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Wasteland—From Waste to Architecture

Posted April 24, 2017 11:00 AM by MaggieMc

The Guess the Architecture post for last week was of a rather unique house by Lendager Arkitekter. The Upcycle House, as it’s called, was an experimental project “aimed at exposing potential carbon emission reductions through the use of recycled and upcycled building materials.”

This house was built by the Lendager Group, the same architects who recently curated Wasteland – from waste to architecture, an exhibit at the Danish Architecture Center (DAC) in Copenhagen. The exhibit, like the Upcycle House, is comprised of used building materials. The Lendager Group describes the exhibit as “showcasing the not so distant reality where residues and wastes are no longer seen as waste, but as the primary building materials in the development of our cities, homes and communities.”

The Lendager Group takes this stance in response to the fact that “right now, the built environment accounts for a large share of the global CO2 emissions and resource and energy consumption.” They see this as a problem that is going to grow exponentially since (using their statistics) the global population is currently growing by:

· Five school classes per minute,

· One packed metro train every two minutes, or

· An entire village with 10,000 inhabitants per hour

The exhibit itself is more than the pile of carefully arranged rubble that it appears to be, according to ArchDaily. The exhibit also contains a laundry list of information regarding the planet and the waste that we, as humans, produce. Wasteland is also a tactile experience, allowing you to move through the exhibit more freely, able to appreciate the components with all of your senses.

There are four main themes to Wasteland: cement, plastic, metal, glass, wood, and brick. Paired with each of these categories is a building project—one of which is the Upcycle House that started this post. Regardless of what you think of the style of this architecture—I know, I know, it’s modern—it does make you think about the waste produced in the building process, which is something engineers and consumers alike can appreciate.

For an old house kind of person, I’m surprisingly fond of the corkboard floor; perhaps one will show up in my home someday (albeit in a very, very tiny room). Feel free to donate a cork or two.

Image Credit: ArchDaily—I suggest taking a look at the full gallery!

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#1

Re: Wasteland—From Waste to Architecture

04/24/2017 11:12 AM
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#2

Re: Wasteland—From Waste to Architecture

04/24/2017 4:13 PM

Yep. Not new. In fact millions of people use repurposed material for construction and have been doing it for all of human history.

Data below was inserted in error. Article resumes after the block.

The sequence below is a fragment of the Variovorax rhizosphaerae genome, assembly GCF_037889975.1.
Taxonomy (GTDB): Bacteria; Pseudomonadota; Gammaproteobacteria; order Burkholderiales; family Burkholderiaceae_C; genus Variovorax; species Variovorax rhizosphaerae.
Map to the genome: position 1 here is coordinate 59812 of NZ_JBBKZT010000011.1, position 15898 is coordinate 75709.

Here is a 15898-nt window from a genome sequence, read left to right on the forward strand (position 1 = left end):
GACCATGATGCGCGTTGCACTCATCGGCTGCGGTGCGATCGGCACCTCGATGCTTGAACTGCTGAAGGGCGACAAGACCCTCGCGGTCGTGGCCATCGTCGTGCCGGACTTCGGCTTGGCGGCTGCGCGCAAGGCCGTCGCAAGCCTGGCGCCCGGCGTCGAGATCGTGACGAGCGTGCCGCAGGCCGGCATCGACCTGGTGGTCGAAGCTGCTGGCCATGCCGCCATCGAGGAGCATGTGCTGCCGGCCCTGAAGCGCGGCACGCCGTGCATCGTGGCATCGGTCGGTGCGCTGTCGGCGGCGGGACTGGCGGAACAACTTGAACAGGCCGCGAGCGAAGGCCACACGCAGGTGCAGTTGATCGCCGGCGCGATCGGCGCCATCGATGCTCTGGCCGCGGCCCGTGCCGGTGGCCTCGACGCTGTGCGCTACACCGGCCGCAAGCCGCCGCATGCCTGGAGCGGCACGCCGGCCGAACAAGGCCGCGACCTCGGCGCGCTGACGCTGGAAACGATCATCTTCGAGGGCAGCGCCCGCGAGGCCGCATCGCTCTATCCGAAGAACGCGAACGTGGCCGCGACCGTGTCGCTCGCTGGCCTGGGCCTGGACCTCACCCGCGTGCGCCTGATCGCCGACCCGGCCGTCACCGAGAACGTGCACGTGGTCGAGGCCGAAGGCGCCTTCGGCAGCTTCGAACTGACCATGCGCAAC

If anything the fact we as a society don't do as much now as was done in the past is the odd and rather sad part.

I for one have gotten into repurposing wood from commercial shipping pallets and large shipping crate framing the last year or so now that I have expanded my tool collection to have a fair level of woodworking tools.

It's not that I can afford to buy new lumber of specialty woods, I certainly can now , but rather that I have found that with a bit of cleanup work and dimensional recutting much of that 'low grade' structural wood stock' is some really nice and uniquely grained stuff!

I now have about 20 assorted shipping pallet frames of ~ 3' - 4' x 7' - 11' long that are made from full dimension 1.5' x 3' to 3.5' x 4+" rough cut oak and tight grain ash to process.

Unfinished it doesn't look like much but once through the planer and recut to common dimensions each of those pallet frames yields the equivalent of $150 - $250 worth of high grade store bought finish lumber!

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#3
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Re: Wasteland—From Waste to Architecture

04/24/2017 4:44 PM

Yes, an old friend of mine used to make yard furniture and other items from discarded picket fences. Some of this stuff was very unique, and appeared well made.

They made a dime or two off it, I think.

I seem to recall Dennis Weaver (of Gunsmoke fame as Chester) had a home in Santa Fe, NM area (maybe it was Taos), made of recycled tires, wine bottles, cans, and lots of adobe. The thing was almost as ugly as a mud fence, but had its better points also.

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Re: Wasteland—From Waste to Architecture